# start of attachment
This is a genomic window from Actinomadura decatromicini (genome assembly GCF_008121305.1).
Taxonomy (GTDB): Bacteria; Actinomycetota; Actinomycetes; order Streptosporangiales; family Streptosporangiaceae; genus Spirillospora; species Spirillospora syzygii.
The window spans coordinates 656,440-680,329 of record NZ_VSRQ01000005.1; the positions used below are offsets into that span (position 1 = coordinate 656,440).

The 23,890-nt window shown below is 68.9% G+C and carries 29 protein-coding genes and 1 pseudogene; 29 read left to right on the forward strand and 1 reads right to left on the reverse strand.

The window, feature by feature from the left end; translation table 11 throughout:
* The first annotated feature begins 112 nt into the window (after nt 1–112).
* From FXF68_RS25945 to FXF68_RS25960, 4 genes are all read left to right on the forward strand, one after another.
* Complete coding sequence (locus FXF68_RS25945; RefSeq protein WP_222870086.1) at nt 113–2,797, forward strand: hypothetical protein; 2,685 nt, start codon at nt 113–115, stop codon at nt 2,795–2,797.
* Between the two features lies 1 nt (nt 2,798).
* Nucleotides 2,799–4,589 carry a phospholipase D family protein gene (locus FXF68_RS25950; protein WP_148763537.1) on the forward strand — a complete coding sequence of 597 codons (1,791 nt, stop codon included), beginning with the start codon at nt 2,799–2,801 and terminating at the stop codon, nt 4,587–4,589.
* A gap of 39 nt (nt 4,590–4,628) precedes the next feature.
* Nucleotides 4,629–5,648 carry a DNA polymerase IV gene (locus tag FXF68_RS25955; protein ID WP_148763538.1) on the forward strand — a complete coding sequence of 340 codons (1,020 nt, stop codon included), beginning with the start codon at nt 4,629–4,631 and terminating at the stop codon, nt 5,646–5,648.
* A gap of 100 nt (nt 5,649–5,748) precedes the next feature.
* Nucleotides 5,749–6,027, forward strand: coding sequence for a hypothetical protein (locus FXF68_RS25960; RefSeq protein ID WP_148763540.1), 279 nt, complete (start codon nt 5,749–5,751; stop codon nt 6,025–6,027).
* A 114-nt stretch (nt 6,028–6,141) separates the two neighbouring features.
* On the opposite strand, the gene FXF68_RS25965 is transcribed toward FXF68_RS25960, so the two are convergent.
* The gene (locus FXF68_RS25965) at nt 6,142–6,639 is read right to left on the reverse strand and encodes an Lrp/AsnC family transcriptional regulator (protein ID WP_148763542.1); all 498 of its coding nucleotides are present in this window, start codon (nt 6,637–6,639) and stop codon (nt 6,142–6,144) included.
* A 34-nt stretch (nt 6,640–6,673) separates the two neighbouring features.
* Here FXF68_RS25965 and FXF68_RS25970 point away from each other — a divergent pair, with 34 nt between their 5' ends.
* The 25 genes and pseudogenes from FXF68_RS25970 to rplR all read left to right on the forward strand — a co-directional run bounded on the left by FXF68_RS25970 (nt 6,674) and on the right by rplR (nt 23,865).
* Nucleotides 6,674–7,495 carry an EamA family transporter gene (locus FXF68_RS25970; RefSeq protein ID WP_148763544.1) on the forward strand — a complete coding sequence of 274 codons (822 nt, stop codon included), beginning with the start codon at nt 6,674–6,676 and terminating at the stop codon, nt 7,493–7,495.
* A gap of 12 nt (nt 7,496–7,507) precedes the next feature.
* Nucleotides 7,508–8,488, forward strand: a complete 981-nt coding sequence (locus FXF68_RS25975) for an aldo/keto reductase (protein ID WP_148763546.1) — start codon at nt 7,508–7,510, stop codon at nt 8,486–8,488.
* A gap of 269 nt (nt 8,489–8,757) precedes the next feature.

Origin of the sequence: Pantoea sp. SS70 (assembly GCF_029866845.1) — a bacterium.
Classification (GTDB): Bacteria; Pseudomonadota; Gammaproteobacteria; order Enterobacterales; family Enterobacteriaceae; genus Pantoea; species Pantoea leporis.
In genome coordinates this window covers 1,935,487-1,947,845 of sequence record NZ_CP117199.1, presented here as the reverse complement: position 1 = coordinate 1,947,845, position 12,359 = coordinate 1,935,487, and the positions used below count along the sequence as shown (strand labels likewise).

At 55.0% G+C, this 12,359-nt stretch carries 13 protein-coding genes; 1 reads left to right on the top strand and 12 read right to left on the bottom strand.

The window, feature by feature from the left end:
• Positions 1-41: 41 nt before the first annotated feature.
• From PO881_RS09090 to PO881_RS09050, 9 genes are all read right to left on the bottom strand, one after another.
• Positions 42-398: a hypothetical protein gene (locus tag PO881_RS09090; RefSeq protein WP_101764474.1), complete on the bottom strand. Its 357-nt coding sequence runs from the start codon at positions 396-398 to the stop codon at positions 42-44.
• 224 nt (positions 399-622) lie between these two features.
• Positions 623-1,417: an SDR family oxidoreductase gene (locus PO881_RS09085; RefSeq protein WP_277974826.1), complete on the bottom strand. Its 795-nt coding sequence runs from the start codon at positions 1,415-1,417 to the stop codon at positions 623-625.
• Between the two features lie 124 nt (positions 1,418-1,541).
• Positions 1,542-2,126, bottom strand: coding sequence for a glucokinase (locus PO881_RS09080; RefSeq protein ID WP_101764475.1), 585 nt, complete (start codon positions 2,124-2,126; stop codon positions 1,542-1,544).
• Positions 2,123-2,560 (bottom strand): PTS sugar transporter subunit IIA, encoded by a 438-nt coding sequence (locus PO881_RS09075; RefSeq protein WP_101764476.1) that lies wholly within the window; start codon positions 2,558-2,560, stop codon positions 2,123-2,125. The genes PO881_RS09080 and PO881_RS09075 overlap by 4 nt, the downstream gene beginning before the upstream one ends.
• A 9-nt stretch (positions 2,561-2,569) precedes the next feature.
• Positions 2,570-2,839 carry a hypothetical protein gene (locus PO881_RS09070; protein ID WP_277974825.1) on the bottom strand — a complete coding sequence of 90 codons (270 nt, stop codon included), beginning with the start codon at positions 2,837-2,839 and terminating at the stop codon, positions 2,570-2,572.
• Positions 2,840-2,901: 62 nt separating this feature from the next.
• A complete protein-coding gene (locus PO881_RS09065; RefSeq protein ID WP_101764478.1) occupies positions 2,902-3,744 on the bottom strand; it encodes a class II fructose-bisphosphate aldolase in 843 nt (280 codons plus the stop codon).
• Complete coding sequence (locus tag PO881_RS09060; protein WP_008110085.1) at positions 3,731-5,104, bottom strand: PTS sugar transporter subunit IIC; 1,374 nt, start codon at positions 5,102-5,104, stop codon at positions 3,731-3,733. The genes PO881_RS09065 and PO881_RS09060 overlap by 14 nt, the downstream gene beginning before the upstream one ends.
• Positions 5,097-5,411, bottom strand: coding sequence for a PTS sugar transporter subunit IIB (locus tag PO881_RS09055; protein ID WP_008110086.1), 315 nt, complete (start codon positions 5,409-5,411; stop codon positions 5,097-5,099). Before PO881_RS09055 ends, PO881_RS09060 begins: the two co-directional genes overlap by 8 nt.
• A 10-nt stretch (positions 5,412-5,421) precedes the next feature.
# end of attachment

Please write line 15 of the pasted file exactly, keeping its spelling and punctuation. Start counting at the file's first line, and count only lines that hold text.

* A 114-nt stretch (nt 6,028–6,141) separates the two neighbouring features.